Having an extensive French vocabulary can make communication easier all round. It not only helps us express ourselves better but also understand others better too.
Equally, your vocabulary, or lack thereof, can limit your interactions. Ever had one of those moments where you think you understand what someone is saying from context, but you don’t know the one crucial word they’re using? Or perhaps, you’ve tried to describe something very specific but find yourself searching for that one important missing word?
Being able to understand the gist of a conversation is definitely important when it comes to learning any language, but it is equally important to build your vocabulary and try to fill in those missing gaps. The wider your vocabulary, the less likely you are to find yourself in these types of situations.
So, how can you actively build your French vocabulary? Keep reading to find out.
Study after study has shown that reading plays a huge role in vocabulary acquisition in both our first and subsequent languages. Think of how you learned your native language as a child. First, you learned the basics from day to day interactions, talking to your family and friends. Then, after you started school, you learned to read and write, at which point you probably also started doing reading comprehension exercises and spelling tests. And, while you were doing all this, you most likely started reading in your own time for leisure. The same should apply to your French studies.
Reading for pleasure is important but reading to train your reading comprehension skills is key, too. Try to get into the habit of reading something in French every day. And, when you encounter a new word before you reach for the dictionary, see if you can determine the meaning from the context first. If you must, check the definition in a French dictionary. And then, try to use the word in a sentence of your own. This will help you remember new words more readily going forward.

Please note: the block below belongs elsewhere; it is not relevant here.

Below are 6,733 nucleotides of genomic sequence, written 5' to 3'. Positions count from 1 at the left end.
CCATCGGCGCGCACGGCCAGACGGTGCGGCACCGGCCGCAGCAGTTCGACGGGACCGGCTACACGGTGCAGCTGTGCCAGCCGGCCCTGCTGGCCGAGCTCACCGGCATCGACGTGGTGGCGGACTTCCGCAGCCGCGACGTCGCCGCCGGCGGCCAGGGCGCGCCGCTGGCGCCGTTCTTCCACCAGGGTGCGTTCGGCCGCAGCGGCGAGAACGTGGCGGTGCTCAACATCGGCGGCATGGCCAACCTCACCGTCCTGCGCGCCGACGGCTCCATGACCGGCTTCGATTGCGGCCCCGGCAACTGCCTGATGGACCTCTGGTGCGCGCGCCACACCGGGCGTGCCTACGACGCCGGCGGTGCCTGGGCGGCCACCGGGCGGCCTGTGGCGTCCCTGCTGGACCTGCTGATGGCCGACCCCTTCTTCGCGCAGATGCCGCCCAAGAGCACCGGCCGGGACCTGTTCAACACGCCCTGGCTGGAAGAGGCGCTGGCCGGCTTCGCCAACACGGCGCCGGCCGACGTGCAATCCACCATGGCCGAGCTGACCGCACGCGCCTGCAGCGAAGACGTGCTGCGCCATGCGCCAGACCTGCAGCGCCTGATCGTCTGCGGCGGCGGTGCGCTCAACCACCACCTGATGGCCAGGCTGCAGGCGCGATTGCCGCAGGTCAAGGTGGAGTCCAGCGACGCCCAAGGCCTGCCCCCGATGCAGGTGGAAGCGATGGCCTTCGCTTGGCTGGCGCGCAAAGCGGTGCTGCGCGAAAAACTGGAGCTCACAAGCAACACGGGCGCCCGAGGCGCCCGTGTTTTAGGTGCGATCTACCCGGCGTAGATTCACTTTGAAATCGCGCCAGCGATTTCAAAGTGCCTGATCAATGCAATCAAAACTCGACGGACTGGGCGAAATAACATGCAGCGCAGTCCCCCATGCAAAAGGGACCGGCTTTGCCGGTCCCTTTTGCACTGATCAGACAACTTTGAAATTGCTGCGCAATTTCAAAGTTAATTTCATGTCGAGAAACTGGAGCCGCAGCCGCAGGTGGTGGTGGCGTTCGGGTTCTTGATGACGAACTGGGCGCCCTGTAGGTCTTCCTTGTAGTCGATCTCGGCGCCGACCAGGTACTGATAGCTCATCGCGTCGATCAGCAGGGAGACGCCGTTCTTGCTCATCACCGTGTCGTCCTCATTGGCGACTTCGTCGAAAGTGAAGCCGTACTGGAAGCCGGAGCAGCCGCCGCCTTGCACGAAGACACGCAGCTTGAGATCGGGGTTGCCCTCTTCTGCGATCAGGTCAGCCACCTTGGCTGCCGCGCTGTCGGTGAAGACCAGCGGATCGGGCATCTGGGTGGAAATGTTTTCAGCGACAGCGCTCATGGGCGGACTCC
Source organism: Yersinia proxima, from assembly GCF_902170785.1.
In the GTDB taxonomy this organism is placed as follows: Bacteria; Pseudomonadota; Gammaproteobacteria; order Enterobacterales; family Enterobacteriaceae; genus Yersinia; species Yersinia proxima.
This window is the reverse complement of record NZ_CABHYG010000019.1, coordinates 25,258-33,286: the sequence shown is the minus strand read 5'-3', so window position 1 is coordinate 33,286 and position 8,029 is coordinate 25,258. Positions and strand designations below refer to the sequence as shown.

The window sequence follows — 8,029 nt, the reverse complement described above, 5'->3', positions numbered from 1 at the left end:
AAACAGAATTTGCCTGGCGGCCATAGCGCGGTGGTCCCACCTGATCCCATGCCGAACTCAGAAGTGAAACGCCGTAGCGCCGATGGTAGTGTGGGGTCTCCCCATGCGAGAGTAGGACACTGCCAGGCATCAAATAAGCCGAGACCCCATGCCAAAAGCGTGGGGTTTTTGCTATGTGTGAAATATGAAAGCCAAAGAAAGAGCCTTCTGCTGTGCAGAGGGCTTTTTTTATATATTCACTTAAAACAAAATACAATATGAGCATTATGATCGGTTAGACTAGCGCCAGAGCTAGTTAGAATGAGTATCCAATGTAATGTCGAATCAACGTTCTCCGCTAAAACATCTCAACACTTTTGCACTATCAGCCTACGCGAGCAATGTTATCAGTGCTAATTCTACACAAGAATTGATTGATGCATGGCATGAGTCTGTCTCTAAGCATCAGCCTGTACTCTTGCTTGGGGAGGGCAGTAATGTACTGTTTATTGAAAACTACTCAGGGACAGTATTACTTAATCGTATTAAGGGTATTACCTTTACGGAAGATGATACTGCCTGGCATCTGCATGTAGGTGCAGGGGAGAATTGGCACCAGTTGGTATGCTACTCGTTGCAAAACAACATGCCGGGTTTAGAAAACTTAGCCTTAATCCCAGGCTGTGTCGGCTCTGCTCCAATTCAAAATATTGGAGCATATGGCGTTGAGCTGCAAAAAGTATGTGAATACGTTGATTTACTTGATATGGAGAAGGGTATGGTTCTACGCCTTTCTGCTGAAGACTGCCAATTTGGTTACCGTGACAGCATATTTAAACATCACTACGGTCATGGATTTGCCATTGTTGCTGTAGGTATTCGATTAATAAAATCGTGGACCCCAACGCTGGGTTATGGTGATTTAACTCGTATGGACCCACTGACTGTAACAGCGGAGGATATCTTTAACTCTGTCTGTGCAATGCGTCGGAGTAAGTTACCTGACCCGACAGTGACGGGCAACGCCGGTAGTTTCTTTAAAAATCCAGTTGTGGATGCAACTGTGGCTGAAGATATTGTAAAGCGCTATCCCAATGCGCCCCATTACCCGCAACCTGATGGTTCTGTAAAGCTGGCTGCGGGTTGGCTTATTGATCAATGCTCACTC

Make It Relatable
One of the best ways to recall and practice using new vocabulary is to associate it with something relevant to your personal experience or your preexisting knowledge. This concept is backed up by Hermann Ebbinghaus’ Forgetting Curve which suggests that we remember new information better and form stronger memories when new information is more interesting or relevant to us personally. It also helps if we make connections between things we already know and this new information, concept or in this case word.
How can you do that? One easy way is by associating new vocabulary with a person, place or something in your life. So, for example, if you’re learning adjectives for describing people, you could think of someone you know and use that new vocabulary to describe them. Another good way to strengthen connections is through mind maps and listing activities. Choose one word to start, for example, the word “beach” and then make a list of all the vocabulary you know related to that topic (e.g. ocean, surfing, bikini, sandals etc.). You could imagine your personal belongings and what you normally take with you and then make a list based on that.
Make It Fun
Sometimes, when we focus on learning a new language, we forget to have fun with it. That might be because we’re working towards a test or a work-related goal. It’s good to take things seriously but keeping it light will help your motivation levels and also help you retain new French vocabulary better. We learn more when we feel engaged, motivated and happy. The opposite is also true when we feel bored, stressed or uncomfortable.
What can you do to make learning more vocabulary fun? Well, you can do it in a few ways. One way is to read about topics which you enjoy or find interesting and extract vocabulary from there. You can apply this same tactic when listening to music, TED talks or podcasts but you’ll have to listen actively and you may need to look up a transcript or the lyrics. Another way is through word games like Scrabble or crosswords.
I cannot stress how important this is when it comes to learning and retaining new information. Repetition plays a critical role in remembering new words so once you’ve made a list of words you want to learn, make sure you consistently review and put them into practice. According to “The Forgetting Curve” which I mentioned earlier, if we don’t review and recycle new info, after just a few days, we start forgetting it. And, the longer you leave it, the more likely you are to forget it. It’s a logical concept but sometimes we don’t really think about it.
The most effective way to avoid forgetting your freshly learned French vocabulary is to use a study technique called “Spaced Repetition”. You can read more about it and how to apply it to your French studies in this College Info Geek Article. But basically, you need to plan to review new vocabulary at regular intervals. Nowadays, there are language learning apps which make this process easier for you by calculating how often you need to review and sending you handy reminders.